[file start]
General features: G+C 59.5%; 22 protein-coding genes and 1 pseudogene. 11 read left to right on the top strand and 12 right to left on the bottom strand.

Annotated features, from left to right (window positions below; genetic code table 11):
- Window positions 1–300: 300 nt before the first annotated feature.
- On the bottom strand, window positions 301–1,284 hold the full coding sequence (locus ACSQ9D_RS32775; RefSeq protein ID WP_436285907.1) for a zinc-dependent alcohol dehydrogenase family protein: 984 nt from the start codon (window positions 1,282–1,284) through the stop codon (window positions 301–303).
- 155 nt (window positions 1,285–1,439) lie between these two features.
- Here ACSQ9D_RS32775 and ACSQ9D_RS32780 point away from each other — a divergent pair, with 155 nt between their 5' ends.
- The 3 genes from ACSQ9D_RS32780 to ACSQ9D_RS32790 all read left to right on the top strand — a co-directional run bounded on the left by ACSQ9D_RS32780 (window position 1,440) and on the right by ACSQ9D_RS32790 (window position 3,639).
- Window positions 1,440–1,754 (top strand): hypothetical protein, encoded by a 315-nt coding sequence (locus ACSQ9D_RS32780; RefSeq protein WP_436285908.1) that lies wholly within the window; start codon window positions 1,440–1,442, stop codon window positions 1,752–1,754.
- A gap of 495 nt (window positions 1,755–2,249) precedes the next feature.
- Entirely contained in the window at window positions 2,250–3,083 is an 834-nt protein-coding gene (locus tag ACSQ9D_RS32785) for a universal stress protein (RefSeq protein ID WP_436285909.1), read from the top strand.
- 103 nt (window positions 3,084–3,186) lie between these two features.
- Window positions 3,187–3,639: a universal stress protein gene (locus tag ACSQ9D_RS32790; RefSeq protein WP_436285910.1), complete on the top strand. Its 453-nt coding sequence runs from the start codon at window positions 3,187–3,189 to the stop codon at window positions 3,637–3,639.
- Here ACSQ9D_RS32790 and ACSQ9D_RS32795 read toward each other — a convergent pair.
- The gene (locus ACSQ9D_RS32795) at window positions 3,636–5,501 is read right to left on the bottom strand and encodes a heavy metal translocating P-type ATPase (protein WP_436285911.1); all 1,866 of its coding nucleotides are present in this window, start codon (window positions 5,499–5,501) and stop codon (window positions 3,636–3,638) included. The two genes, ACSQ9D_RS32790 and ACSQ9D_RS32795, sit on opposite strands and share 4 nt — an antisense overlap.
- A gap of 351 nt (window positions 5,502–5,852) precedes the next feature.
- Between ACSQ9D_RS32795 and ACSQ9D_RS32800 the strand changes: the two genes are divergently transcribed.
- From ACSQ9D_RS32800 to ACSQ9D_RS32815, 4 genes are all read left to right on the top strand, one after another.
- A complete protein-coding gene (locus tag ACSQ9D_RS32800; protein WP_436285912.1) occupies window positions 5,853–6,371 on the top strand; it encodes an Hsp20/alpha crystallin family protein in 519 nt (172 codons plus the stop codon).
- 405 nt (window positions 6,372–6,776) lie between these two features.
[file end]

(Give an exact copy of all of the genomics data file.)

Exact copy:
General features: G+C 59.5%; 22 protein-coding genes and 1 pseudogene. 11 read left to right on the top strand and 12 right to left on the bottom strand.

Annotated features, from left to right (window positions below; genetic code table 11):
- Window positions 1–300: 300 nt before the first annotated feature.
- On the bottom strand, window positions 301–1,284 hold the full coding sequence (locus ACSQ9D_RS32775; RefSeq protein ID WP_436285907.1) for a zinc-dependent alcohol dehydrogenase family protein: 984 nt from the start codon (window positions 1,282–1,284) through the stop codon (window positions 301–303).
- 155 nt (window positions 1,285–1,439) lie between these two features.
- Here ACSQ9D_RS32775 and ACSQ9D_RS32780 point away from each other — a divergent pair, with 155 nt between their 5' ends.
- The 3 genes from ACSQ9D_RS32780 to ACSQ9D_RS32790 all read left to right on the top strand — a co-directional run bounded on the left by ACSQ9D_RS32780 (window position 1,440) and on the right by ACSQ9D_RS32790 (window position 3,639).
- Window positions 1,440–1,754 (top strand): hypothetical protein, encoded by a 315-nt coding sequence (locus ACSQ9D_RS32780; RefSeq protein WP_436285908.1) that lies wholly within the window; start codon window positions 1,440–1,442, stop codon window positions 1,752–1,754.
- A gap of 495 nt (window positions 1,755–2,249) precedes the next feature.
- Entirely contained in the window at window positions 2,250–3,083 is an 834-nt protein-coding gene (locus tag ACSQ9D_RS32785) for a universal stress protein (RefSeq protein ID WP_436285909.1), read from the top strand.
- 103 nt (window positions 3,084–3,186) lie between these two features.
- Window positions 3,187–3,639: a universal stress protein gene (locus tag ACSQ9D_RS32790; RefSeq protein WP_436285910.1), complete on the top strand. Its 453-nt coding sequence runs from the start codon at window positions 3,187–3,189 to the stop codon at window positions 3,637–3,639.
- Here ACSQ9D_RS32790 and ACSQ9D_RS32795 read toward each other — a convergent pair.
- The gene (locus ACSQ9D_RS32795) at window positions 3,636–5,501 is read right to left on the bottom strand and encodes a heavy metal translocating P-type ATPase (protein WP_436285911.1); all 1,866 of its coding nucleotides are present in this window, start codon (window positions 5,499–5,501) and stop codon (window positions 3,636–3,638) included. The two genes, ACSQ9D_RS32790 and ACSQ9D_RS32795, sit on opposite strands and share 4 nt — an antisense overlap.
- A gap of 351 nt (window positions 5,502–5,852) precedes the next feature.
- Between ACSQ9D_RS32795 and ACSQ9D_RS32800 the strand changes: the two genes are divergently transcribed.
- From ACSQ9D_RS32800 to ACSQ9D_RS32815, 4 genes are all read left to right on the top strand, one after another.
- A complete protein-coding gene (locus tag ACSQ9D_RS32800; protein WP_436285912.1) occupies window positions 5,853–6,371 on the top strand; it encodes an Hsp20/alpha crystallin family protein in 519 nt (172 codons plus the stop codon).
- 405 nt (window positions 6,372–6,776) lie between these two features.